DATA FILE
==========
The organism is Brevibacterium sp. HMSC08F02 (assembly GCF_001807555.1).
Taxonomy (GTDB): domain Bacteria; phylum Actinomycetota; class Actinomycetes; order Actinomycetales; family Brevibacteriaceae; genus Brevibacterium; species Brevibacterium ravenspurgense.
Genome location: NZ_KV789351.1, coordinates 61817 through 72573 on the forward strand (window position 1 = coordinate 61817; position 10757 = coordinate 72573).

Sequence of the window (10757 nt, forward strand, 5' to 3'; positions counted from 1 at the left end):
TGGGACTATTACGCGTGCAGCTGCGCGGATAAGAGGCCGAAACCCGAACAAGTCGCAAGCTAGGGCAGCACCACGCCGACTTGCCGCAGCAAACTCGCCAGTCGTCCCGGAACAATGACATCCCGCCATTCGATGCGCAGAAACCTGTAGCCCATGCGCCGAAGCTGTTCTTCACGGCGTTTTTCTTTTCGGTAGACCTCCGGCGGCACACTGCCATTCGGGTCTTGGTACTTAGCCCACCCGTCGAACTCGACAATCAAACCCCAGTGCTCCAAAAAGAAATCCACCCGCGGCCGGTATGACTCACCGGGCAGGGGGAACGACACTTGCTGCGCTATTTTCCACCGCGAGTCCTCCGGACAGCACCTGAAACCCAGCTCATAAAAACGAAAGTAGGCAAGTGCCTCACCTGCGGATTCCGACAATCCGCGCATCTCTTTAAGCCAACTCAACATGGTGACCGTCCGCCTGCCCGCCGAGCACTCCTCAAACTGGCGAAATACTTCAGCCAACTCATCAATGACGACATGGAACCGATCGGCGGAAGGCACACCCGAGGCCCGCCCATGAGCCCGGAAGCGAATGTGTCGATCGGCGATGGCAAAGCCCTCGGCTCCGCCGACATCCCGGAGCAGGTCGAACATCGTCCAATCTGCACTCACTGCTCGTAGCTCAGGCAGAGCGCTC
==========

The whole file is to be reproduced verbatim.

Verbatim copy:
The organism is Brevibacterium sp. HMSC08F02 (assembly GCF_001807555.1).
Taxonomy (GTDB): domain Bacteria; phylum Actinomycetota; class Actinomycetes; order Actinomycetales; family Brevibacteriaceae; genus Brevibacterium; species Brevibacterium ravenspurgense.
Genome location: NZ_KV789351.1, coordinates 61817 through 72573 on the forward strand (window position 1 = coordinate 61817; position 10757 = coordinate 72573).

Sequence of the window (10757 nt, forward strand, 5' to 3'; positions counted from 1 at the left end):
TGGGACTATTACGCGTGCAGCTGCGCGGATAAGAGGCCGAAACCCGAACAAGTCGCAAGCTAGGGCAGCACCACGCCGACTTGCCGCAGCAAACTCGCCAGTCGTCCCGGAACAATGACATCCCGCCATTCGATGCGCAGAAACCTGTAGCCCATGCGCCGAAGCTGTTCTTCACGGCGTTTTTCTTTTCGGTAGACCTCCGGCGGCACACTGCCATTCGGGTCTTGGTACTTAGCCCACCCGTCGAACTCGACAATCAAACCCCAGTGCTCCAAAAAGAAATCCACCCGCGGCCGGTATGACTCACCGGGCAGGGGGAACGACACTTGCTGCGCTATTTTCCACCGCGAGTCCTCCGGACAGCACCTGAAACCCAGCTCATAAAAACGAAAGTAGGCAAGTGCCTCACCTGCGGATTCCGACAATCCGCGCATCTCTTTAAGCCAACTCAACATGGTGACCGTCCGCCTGCCCGCCGAGCACTCCTCAAACTGGCGAAATACTTCAGCCAACTCATCAATGACGACATGGAACCGATCGGCGGAAGGCACACCCGAGGCCCGCCCATGAGCCCGGAAGCGAATGTGTCGATCGGCGATGGCAAAGCCCTCGGCTCCGCCGACATCCCGGAGCAGGTCGAACATCGTCCAATCTGCACTCACTGCTCGTAGCTCAGGCAGAGCGCTC